Talk to anybody about Marijuana Coffee and they may refer to long existing establishments in Netherlands where licensed coffee shops have been serving it to customers for decades. However, the idea has firmly caught on in the United States, where pot-infused coffee is growing in popularity as more consumers are finally becoming informed on the beneficial properties of this amazing plant.
While pot-infused coffee will get you high, it still has to taste good.
Los Angeles-based coffee company Compelling & Rich markets its Ethiopian Yirgacheffe beans as “herb conditioned.” They use a process called green coffee conditioning that exposes unroasted coffee beans to vaporized ingredients at a low combustion point, and then infuses the coffee with that flavor. To date, the company has used the process to create coffees infused with marijuana, oolong tea, and chai tea.
Coming out of Washington state, Fairwinds Manufacturing is now producing pot-laced coffee at its plant just across the Columbia River from Oregon. The company’s Catapult Cannabis Coffee ain’t cheap, going for $10 for pods that fit cartridge-based coffeemakers. Fairwinds’conventionally packaged cannabis coffees are a bit more reasonable.
Fairwinds’ James Hull told Fast Company how it’s done: “To infuse the coffee beans with the cannabis oil, it is not as simple as spraying the coffee beans with the oil. To ensure proper extraction of the cannabis oil from the coffee grounds and to ensure solubility in the cup of coffee, we must first prepare the cannabis oil mixture prior to application… We add ingredients that allow the cannabis oil to become soluble with the water-based coffee.”
And then there’s House of Jane and its Jane’s Brew Gourmet Cannabis-Infused Coffees.That’s just part of the Bay Area producer’s lineup of “medicinal gourmet coffees, teas, and fine edibles.” Jane’s markets its coffees as a way of relieving pain and stress, and offers caffeinated and decaf versions, as well as coffees with different THC and CBD levels. “You choose caffeinated or decaf and the dosage needed to meet your needs: focused and alert, or relaxed and mellow,” House of Jane says.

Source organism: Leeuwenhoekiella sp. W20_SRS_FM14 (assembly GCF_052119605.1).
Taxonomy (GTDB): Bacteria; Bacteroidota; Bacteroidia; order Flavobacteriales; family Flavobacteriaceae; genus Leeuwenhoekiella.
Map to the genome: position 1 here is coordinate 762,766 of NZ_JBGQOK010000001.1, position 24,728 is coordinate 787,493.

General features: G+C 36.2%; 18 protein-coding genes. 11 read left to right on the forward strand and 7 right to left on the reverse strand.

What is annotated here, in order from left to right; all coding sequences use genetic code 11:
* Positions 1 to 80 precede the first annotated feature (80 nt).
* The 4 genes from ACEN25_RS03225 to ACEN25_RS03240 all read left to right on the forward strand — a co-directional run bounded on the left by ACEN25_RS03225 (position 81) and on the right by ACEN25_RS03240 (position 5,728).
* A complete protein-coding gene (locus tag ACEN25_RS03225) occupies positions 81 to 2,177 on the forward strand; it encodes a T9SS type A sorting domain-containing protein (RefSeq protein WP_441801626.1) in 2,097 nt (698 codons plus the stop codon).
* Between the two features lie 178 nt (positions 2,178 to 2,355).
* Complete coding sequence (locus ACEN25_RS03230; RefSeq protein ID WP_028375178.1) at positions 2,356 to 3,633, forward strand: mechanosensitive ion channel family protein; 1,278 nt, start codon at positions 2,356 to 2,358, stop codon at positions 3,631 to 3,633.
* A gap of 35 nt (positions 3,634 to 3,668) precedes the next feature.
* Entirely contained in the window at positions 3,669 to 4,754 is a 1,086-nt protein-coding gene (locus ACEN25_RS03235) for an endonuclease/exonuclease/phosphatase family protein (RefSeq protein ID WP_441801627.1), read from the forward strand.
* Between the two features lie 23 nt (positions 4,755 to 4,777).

Cooking with Cannabis
In many ways we are now at the cusp of an entirely new cooking revolution as cannabis cuisine is finally going mainstream. Cooking with cannabis is emerging as a legitimate and very lucrative culinary pursuit, while skilled line cooks are leaving respected restaurants to take more lucrative jobs infusing cannabis into food and drinks.
In Washington, one of four states that allow recreational marijuana sales, and a large cannabis bakery will soon open in Seattle.
For dispensaries, marijuana-laced coffee is extremely useful: It’s a high-sales margin novelty item that gets curious outsiders into their store. Much like marijuana-infused cakes or soft drinks, it offers sales possibilities that their more conventional products don’t have.
Hundreds of thousands of cannabis-based recipes have been shared on TheStonersCookbook.com since 2006.
And for those people who just don’t feel like paying $10 for a pod of cannabis coffee, you’ll find DIY recipes like this one online as well.
There is simply no doubting the health benefits of cannabis, particularly when it is ingested. But as more and more pot edibles pop up on the market, there are concerns that people will over-eat them and harm themselves and others, raising questions about how much cannabis regulation is needed (even though nobody has ever died from marijuana use). Marijuana is currently among the fastest-growing industries in the United States, and as legalization is inevitable across the country, it’s important to focus on adult consumption, and regulate accordingly.